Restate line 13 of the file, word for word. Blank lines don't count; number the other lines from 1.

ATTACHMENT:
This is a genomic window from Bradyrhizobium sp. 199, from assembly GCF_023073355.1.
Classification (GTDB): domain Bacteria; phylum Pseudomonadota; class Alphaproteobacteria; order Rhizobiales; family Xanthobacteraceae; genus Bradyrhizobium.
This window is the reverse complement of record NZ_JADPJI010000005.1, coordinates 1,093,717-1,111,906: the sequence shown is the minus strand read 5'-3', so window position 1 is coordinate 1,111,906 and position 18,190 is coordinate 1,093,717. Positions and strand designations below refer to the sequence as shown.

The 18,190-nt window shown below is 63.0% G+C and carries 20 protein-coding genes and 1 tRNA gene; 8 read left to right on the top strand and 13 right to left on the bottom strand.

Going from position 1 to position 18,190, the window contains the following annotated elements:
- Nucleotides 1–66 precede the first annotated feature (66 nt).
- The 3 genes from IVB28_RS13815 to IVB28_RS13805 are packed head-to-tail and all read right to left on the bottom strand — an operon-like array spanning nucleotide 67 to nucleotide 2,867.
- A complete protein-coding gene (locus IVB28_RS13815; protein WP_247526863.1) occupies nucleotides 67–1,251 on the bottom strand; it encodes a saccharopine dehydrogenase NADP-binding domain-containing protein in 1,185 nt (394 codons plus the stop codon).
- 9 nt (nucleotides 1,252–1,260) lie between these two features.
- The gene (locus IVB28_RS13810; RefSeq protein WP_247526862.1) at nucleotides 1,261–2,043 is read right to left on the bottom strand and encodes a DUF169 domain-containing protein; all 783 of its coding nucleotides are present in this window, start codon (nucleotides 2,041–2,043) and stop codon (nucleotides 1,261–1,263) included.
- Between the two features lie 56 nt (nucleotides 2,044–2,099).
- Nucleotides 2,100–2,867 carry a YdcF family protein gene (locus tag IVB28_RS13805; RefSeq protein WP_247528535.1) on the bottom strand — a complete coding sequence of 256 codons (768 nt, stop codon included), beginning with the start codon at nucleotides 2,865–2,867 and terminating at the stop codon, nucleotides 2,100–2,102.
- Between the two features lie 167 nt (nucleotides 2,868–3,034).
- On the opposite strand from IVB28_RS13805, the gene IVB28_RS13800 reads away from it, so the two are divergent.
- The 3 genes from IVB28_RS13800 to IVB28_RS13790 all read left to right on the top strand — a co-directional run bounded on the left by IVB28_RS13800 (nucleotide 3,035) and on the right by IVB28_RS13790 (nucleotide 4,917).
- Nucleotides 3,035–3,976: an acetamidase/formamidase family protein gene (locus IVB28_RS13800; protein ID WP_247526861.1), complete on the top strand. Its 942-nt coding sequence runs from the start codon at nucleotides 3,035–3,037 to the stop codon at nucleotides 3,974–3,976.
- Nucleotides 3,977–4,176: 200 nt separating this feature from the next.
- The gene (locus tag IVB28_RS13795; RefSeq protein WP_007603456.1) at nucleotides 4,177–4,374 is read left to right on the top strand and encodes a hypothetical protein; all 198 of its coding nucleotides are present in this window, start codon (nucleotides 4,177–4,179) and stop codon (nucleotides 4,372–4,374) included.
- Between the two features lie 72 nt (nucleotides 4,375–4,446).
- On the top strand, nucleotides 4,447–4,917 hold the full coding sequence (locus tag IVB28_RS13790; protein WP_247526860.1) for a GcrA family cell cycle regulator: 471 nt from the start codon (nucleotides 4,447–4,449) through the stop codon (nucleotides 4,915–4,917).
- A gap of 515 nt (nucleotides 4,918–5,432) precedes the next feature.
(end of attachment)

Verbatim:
- Between the two features lie 167 nt (nucleotides 2,868–3,034).